Maria Mitchell is considered the first professional female astronomer in America, and is a special inspiration for me. She was the first professor of Astronomy at my Alma Mater, Vassar College. Among the first nine professors hired shortly after Vassar’s founding, Mitchell was the only female professor at the time. Maria Mitchell paved the way for other female scientists throughout the 1800s.
Prior to being hired at Vassar, Mitchell had a solid astronomy career under her belt. In 1847 she was awarded a medal by the King of Denmark for her discovery of a comet. In 1848 Mitchell became the first woman elected into membership of the American Academy of Arts and Sciences. Then, in 1850, she was inducted into the American Association for the Advancement of Science.
Vassar College was founded by Matthew Vassar in 1865 as an institution that offered young women an education equal to that of the prominent men’s colleges of the day. Vassar was and is not only an educational institution but a cultural one as well. Mitchell served as a unique inspiration to her female students. Not only did she teach science, but she lead many discussions about women’s rights. Mitchell challenged the college to raise her salary to match that of her male colleagues, a battle she eventually won. Mitchell encouraged her students to be self sufficient by paying part of their tuition through work study, something unheard of for women at the time.
Mitchell lived in the college observatory for over 20 years. Her students, who lived nearby in Main Building, would wake late in the night to attend classes at the observatory. This brings back memories of the late night treks from Main Building to and from the observatory during my years at Vassar.
Maria Mitchell viewed the observatory as not only a space for study, but also as a space for gathering and fellowship. She began the “dome party” where students would present astronomy poetry in the observatory each year, a tradition that is still alive and well at Vassar today. Astronomy students still gather at the end of each school year at the new observatory to recite poems they have written (both serious and humorous) about astronomy, classes, and working at the observatory.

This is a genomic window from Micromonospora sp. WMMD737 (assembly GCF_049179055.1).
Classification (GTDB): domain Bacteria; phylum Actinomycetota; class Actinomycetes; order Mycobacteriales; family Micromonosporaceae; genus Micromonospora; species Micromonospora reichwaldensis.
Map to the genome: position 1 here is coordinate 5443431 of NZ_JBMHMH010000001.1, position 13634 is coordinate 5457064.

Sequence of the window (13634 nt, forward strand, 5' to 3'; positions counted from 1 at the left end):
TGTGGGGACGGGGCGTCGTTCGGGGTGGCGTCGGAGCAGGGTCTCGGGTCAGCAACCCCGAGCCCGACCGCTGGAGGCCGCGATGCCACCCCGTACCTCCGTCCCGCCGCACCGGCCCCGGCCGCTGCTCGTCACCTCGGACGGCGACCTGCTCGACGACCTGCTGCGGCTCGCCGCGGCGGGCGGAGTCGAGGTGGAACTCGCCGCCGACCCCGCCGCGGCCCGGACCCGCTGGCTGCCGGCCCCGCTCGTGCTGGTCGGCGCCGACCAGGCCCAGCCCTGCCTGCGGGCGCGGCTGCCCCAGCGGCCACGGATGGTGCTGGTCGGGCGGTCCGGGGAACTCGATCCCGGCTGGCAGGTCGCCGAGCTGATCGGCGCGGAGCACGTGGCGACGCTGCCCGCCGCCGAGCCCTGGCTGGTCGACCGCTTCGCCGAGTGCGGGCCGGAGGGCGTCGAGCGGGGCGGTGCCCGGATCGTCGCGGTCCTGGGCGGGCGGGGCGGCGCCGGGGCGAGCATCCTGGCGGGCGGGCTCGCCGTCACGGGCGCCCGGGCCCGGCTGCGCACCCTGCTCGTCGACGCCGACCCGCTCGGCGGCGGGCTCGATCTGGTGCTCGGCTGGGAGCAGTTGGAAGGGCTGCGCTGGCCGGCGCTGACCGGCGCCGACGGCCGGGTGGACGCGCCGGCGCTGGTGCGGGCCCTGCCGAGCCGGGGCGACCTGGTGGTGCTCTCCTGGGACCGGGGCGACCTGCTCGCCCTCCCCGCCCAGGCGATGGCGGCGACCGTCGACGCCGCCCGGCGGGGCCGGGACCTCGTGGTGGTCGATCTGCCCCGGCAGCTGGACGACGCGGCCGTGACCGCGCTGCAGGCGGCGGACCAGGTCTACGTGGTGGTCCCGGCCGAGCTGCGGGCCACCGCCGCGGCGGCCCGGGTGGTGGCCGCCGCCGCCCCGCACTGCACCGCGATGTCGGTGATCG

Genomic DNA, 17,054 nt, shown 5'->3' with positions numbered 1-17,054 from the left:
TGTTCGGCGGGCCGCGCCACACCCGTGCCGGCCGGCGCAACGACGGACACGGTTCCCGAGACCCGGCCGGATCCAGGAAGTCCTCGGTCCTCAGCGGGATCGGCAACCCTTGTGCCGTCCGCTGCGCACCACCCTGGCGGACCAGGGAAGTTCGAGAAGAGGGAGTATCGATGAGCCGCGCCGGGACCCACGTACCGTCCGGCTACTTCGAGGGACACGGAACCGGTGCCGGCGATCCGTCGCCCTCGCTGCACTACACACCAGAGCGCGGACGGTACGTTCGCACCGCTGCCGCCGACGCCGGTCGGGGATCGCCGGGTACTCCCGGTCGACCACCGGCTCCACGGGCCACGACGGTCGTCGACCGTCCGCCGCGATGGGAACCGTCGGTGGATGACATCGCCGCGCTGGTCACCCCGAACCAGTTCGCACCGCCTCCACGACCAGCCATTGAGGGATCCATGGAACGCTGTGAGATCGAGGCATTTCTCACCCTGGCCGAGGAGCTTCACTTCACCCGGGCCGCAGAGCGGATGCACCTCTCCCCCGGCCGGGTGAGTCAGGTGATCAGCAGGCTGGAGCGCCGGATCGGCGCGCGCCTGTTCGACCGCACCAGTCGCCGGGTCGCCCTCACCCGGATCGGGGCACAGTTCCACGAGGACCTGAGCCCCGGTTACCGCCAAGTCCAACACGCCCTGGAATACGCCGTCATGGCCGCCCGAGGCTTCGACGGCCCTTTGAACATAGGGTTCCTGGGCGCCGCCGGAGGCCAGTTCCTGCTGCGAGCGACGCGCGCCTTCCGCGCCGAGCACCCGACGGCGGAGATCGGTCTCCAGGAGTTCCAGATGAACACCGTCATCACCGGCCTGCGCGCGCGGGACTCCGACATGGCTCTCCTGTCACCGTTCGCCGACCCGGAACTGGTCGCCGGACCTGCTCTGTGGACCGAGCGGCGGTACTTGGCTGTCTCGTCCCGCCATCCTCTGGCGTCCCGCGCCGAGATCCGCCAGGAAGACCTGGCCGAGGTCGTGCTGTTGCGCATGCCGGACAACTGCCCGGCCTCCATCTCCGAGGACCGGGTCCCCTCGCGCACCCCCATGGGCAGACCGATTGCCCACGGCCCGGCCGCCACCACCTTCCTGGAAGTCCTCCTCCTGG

Before his death, Matthew Vassar said to the college Board of Trustees of Maria Mitchell, “Let the foremost woman of our land be among the most advanced and honored pilots and guardians of coming women, and I cheerfully leave my name to be associated with the result.” And it is still so to this day.
- Maria Mitchell Google Doodle Honors First Female Professional Astronomer (webpronews.com)
- Google Honors Maria Mitchell With Logo To Celebrate Her 195th Birthday (searchengineland.com)
Cassini, which has been orbiting Saturn since 2004, discovered jets of water ice and organic particles shooting out from Saturn’s moon Enceladus in 2005. Scientists thought the amount of the spray changed over time but they couldn’t show until now that the spray changed in a pattern that could be easily recognized. After using infrared data from Cassini’s visual and infrared mapping spectrometer (VIMS) and other data gathered over time they were able to see the changes and recognize a pattern. When Enceladus is closer to Saturn the stronger gravitational pull of the planet makes the openings smaller and therefore less is sprayed out. (Look at the south pole of Enceladus in the picture below-right insert.)When Enceladus is further away from the planet less gravity allows larger openings so the spray escapes in larger quantities.